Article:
"Man, and the elephant" plate from Hawkins's A comparative view of the human and animal frame, 1860
Skeleton of Mammuthus meridionalis at the French Museum of Natural History

Some authors have suggested to classify the family into two subfamilies, Stegotetrabelodontinae, which is monotypic, only containing Stegotetrabelodon, and Elephantinae, containing all other elephantids.[8] Recent genetic research has indicated that Elephas and Mammuthus are more closely related to each other than to Loxodonta, with Palaeoloxodon closely related to Loxodonta. Palaeoloxodon also appears to have received extensive hybridisation with the African forest elephant, and to a lesser extent with mammoths.[10]

Living species[edit]


Evolutionary history[edit]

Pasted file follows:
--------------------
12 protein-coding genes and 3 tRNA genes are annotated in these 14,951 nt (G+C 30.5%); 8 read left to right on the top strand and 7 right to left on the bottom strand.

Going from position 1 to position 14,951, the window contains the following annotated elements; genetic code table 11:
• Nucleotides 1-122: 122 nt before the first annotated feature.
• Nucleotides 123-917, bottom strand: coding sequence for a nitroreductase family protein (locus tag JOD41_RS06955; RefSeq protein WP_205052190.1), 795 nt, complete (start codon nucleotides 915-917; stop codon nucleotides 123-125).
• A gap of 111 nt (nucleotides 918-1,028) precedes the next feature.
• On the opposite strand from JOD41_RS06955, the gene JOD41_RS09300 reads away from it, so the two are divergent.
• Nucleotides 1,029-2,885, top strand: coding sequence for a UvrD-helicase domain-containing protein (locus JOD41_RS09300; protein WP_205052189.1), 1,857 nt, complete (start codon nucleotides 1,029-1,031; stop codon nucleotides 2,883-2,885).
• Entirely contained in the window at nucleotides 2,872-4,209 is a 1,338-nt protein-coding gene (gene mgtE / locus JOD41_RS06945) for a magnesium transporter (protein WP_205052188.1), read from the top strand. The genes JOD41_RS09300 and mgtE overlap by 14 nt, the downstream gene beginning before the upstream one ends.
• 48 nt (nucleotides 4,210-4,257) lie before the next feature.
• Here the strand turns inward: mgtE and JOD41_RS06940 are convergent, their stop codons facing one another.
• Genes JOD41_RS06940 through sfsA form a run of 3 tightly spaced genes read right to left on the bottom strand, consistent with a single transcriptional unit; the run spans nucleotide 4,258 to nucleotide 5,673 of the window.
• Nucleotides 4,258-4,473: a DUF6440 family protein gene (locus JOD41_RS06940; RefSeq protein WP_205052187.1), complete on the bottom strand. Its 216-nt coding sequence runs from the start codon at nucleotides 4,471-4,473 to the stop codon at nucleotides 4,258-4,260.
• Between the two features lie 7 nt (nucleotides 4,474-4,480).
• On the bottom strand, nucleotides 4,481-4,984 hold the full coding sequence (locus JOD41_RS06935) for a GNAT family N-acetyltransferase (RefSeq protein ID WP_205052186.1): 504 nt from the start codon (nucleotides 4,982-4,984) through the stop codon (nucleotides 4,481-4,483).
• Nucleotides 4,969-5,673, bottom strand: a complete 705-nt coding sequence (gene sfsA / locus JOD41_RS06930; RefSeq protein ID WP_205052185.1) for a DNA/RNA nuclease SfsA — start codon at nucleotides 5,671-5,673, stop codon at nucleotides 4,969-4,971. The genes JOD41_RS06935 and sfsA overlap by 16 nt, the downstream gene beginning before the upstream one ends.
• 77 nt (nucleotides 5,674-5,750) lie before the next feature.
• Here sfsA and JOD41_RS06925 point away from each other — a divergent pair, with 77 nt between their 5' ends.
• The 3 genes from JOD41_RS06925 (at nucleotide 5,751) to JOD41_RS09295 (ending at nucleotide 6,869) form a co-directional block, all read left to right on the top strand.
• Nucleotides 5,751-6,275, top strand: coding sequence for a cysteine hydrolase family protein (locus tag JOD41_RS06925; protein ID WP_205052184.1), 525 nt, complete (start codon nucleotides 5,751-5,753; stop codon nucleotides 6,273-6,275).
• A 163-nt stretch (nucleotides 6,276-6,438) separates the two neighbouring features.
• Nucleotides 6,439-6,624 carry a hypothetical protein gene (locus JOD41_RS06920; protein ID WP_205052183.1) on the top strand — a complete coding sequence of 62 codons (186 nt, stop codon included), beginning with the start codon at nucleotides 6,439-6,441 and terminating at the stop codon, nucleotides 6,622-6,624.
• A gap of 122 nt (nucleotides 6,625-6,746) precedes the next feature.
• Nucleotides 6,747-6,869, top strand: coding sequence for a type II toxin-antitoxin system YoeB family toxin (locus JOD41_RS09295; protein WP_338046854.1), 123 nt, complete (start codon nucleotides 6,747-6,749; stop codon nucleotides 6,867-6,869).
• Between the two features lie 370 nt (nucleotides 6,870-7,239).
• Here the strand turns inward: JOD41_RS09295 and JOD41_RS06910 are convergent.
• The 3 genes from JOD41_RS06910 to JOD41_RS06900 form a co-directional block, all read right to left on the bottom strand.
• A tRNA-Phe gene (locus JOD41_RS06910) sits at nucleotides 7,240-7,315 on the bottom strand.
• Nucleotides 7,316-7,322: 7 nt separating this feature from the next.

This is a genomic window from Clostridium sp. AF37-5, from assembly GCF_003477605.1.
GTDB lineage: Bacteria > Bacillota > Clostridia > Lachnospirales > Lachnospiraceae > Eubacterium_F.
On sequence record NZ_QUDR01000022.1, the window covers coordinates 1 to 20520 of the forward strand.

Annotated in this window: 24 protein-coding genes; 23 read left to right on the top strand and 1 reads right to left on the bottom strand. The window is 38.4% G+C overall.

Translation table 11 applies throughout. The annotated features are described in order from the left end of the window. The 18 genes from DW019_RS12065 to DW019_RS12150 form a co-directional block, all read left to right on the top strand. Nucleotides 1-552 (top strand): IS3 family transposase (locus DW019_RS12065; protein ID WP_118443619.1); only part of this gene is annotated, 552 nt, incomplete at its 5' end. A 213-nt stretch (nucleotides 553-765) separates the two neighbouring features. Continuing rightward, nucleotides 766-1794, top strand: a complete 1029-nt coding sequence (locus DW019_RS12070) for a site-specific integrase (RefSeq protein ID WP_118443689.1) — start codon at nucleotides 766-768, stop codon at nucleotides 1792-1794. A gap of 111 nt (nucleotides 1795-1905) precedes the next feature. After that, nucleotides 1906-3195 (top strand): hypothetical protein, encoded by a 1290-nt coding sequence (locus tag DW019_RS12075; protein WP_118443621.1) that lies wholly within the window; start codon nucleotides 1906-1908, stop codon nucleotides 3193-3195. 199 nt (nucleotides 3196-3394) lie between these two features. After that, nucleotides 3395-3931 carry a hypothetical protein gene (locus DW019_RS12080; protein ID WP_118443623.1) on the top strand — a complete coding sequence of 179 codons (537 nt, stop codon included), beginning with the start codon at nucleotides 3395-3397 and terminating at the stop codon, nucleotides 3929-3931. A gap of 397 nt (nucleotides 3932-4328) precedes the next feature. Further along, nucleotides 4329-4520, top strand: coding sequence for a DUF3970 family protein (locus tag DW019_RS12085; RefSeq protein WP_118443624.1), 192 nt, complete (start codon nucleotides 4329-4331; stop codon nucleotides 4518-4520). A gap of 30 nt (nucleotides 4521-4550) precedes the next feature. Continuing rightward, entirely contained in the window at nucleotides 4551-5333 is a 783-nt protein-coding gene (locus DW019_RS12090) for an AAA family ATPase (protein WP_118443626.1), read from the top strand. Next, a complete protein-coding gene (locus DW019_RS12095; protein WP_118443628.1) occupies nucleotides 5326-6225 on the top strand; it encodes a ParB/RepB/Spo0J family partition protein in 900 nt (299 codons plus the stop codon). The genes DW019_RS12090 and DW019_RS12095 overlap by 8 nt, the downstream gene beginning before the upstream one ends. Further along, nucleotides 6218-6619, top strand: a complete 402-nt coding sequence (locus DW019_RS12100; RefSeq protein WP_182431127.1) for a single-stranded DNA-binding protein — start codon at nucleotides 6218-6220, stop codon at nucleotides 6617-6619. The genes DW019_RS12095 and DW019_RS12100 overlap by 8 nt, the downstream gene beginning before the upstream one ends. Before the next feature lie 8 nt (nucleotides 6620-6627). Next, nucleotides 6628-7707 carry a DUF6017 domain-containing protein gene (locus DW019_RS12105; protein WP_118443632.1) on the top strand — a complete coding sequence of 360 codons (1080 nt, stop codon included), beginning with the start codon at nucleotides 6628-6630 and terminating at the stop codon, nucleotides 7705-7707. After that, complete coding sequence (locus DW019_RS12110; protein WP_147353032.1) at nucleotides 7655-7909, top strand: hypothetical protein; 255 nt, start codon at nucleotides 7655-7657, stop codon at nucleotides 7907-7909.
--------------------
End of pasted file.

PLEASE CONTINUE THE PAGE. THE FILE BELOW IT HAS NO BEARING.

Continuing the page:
Evolution of elephants from the ancient Eocene (bottom) to the modern day (top)

Elephantids are thought to have evolved from gomphotheres, with some authors proposing the most likely ancestors to be African species of the "tetralophodont gomphothere" Tetralophodon.[11] The earliest members of the family, are known from the Late Miocene, around 9–10 million years ago.[12] The modern genera of elephants and mammoths had diverged from each other by the end of the Miocene, around 5 million years ago. Elephantids began to migrate out of Africa during the Pliocene, with mammoths and Elephas arriving in Eurasia around 3–3.8 million years ago.[13] Around 1.5 million years ago, mammoths migrated into North America.[14] At the end of the Early Pleistocene, around 0.8 million years ago, Palaeoloxodon migrated out of Africa, becoming widespread across Eurasia, from Western Europe to Japan.[15] Palaeoloxodon and Mammuthus became extinct during the Late Pleistocene-Holocene, with the last population of mammoths persisting on Wrangel Island until around 4,000 years ago.[16]

See also[edit]


  1. ^ H. T. Mackaye, M. Brunet, and P. Tassy. 2005. Selenetherium kolleensis nov. gen. nov. sp.: un nouveau Proboscidea (Mammalia) dans le Pliocène tchadien. Geobios 38(6):765-777